WWII Emergency "Hawaii" Brown Seal Bank Note
During World War II, the United States issued emergency $1 Silver Certificates for use only in Hawaii and U.S. territories in the Pacific. These scarce and unusual notes are identified by the unique brown Treasury seal and the overprinted "Hawaii" on both sides. They were issued only from July 1942 to October 1944.
Unlike regular Silver Certificates that have blue seals, this note was printed with a brown seal to make it easy to identify. The "brown seal" notes were issued because the U.S. government worried that Hawaii might be overrun by the Japanese. If the Japanese had captured large amounts of U.S. currency that was identical to regular currency, the Japanese could have bought weapons and used them against U.S. forces in the war. As a result, the notes were made to look different. Had they fallen into Japanese hands, they would have been demonetized and therefore made worthless.
Fortunately, that never happened. Hawaii was still a U.S. territory during the war. It became a state in 1959 and it used U.S. currency. Very few of these historic notes survived the war, making this a treasured piece of American history.
Display Case Dimensions: 7-1/2" x 4" x 1/4"
Distributed by the Franklin Mint. Country of origin is United States.
Die: An engraved piece of metal used to stamp a design on a coin.
Die crack: A small, raised imperfection on a coin resulting from a crack in the stamping die.
Early release: The Numismatic Guaranty Corporation (NGC) uses this designation for U.S. Bullion Coins during the first month of release from the U.S. Mint. To qualify for Early Release designation, NGC must receive the coins within 30 days of their release by the US Mint or properly documented as being received by an NGC approved entity within the same 30-day release period.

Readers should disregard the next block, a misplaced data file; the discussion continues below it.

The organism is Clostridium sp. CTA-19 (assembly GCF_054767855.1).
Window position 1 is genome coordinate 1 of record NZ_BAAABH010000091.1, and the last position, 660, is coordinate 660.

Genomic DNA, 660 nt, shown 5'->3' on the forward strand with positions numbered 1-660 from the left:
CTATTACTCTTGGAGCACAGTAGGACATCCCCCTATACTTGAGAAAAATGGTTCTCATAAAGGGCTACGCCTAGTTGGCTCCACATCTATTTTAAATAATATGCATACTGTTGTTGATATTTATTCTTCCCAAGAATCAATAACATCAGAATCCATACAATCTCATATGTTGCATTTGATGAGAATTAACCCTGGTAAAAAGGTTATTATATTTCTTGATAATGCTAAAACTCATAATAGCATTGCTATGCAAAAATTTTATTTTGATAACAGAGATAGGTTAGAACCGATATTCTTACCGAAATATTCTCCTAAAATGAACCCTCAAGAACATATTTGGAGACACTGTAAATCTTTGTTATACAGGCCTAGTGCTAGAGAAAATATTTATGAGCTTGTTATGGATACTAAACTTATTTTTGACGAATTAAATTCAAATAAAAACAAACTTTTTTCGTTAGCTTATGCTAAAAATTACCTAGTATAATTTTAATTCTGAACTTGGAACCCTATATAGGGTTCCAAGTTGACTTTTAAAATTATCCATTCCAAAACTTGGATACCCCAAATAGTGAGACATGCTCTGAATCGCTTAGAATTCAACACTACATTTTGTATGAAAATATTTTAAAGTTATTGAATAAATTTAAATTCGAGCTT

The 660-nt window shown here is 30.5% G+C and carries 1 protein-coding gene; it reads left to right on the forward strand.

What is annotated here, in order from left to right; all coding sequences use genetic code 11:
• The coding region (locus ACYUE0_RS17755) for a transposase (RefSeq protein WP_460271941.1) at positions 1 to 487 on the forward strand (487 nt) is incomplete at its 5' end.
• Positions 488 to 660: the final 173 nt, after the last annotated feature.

Encapsulated coin: A coin graded and authenticated by a professional coin service, then sealed in plastic.
Field: The typically flat area surrounding the relief and not used for legend or inscription.
Legal tender: Official money issued by the government.
Legend: The coin's primary lettering.
Lettered edge: An inscription added to the edge of a coin.
Luster: The quality of the surface brilliance on a Mint State or Uncirculated coin.
Mercury dime: Issued from 1916 to 1945, this U.S. dime featured a representation of Liberty in a winged hat that was commonly mistaken for the ancient god, Mercury.
Mint: A government controlled coin production facility.
Mint mark: A small letter stamped on a coin that indicates its mint origin, ex. "D" for Denver.
Mint Set: One coin from each of the available denominations in a particular year, produced by a single mint and made for circulation.
Mint State (Uncirculated): A regular production coin never used in trade and existing in its original condition.
Mintage: The number of coins produced.
NGC: Numismatic Guaranty Corporation.
Numismatics: The collection and study of monetary objects such as coins and paper bills.
Obverse: Heads, or a coin's front side.
Patina: Surface discoloration, typically green or brown, caused by oxidation over time.
PCGS: Professional Coin Grading Service.
Planchet: A blank metal piece used to produce a coin.
Proof: Expertly polished planchets and dies produce these coins which feature an extremely high quality strike, resulting in unmatched detail and brilliant surface finish.
Reeded edge: A coin edge finish featuring parallel vertical grooves all the way around.
Relief: The raised portion of a stamped design that sits above the coin's field.
Reverse: Tails, or coin's back side.
Rim: The raised ring around the perimeter of a coin designed to reduce wear on the relief.
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Truncation: The bottom edge of a portrait or bust.
Wheat penny: Lincoln cents issued from 1909 to 1958 bearing the wheat ear design on the reverse.